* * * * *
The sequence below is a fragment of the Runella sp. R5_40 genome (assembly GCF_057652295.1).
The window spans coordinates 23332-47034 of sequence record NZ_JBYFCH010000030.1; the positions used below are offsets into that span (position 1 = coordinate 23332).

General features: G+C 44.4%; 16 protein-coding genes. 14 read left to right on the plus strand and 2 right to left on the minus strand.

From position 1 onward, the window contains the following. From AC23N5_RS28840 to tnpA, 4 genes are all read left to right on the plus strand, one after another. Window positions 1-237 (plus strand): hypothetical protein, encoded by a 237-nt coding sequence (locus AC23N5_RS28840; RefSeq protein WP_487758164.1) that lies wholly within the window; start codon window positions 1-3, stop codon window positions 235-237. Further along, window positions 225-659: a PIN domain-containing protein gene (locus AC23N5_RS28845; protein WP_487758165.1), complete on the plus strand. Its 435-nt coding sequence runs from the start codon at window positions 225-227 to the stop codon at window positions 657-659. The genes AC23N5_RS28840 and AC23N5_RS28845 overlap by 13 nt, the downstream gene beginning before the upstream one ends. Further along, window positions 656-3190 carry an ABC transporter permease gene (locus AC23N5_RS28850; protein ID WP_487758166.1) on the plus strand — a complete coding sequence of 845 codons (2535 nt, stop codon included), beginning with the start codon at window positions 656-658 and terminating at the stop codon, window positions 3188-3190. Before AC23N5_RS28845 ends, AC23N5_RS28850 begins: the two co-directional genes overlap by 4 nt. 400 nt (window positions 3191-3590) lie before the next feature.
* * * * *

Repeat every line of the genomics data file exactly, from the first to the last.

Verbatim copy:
The sequence below is a fragment of the Runella sp. R5_40 genome (assembly GCF_057652295.1).
The window spans coordinates 23332-47034 of sequence record NZ_JBYFCH010000030.1; the positions used below are offsets into that span (position 1 = coordinate 23332).

General features: G+C 44.4%; 16 protein-coding genes. 14 read left to right on the plus strand and 2 right to left on the minus strand.

From position 1 onward, the window contains the following. From AC23N5_RS28840 to tnpA, 4 genes are all read left to right on the plus strand, one after another. Window positions 1-237 (plus strand): hypothetical protein, encoded by a 237-nt coding sequence (locus AC23N5_RS28840; RefSeq protein WP_487758164.1) that lies wholly within the window; start codon window positions 1-3, stop codon window positions 235-237. Further along, window positions 225-659: a PIN domain-containing protein gene (locus AC23N5_RS28845; protein WP_487758165.1), complete on the plus strand. Its 435-nt coding sequence runs from the start codon at window positions 225-227 to the stop codon at window positions 657-659. The genes AC23N5_RS28840 and AC23N5_RS28845 overlap by 13 nt, the downstream gene beginning before the upstream one ends. Further along, window positions 656-3190 carry an ABC transporter permease gene (locus AC23N5_RS28850; protein ID WP_487758166.1) on the plus strand — a complete coding sequence of 845 codons (2535 nt, stop codon included), beginning with the start codon at window positions 656-658 and terminating at the stop codon, window positions 3188-3190. Before AC23N5_RS28845 ends, AC23N5_RS28850 begins: the two co-directional genes overlap by 4 nt. 400 nt (window positions 3191-3590) lie before the next feature.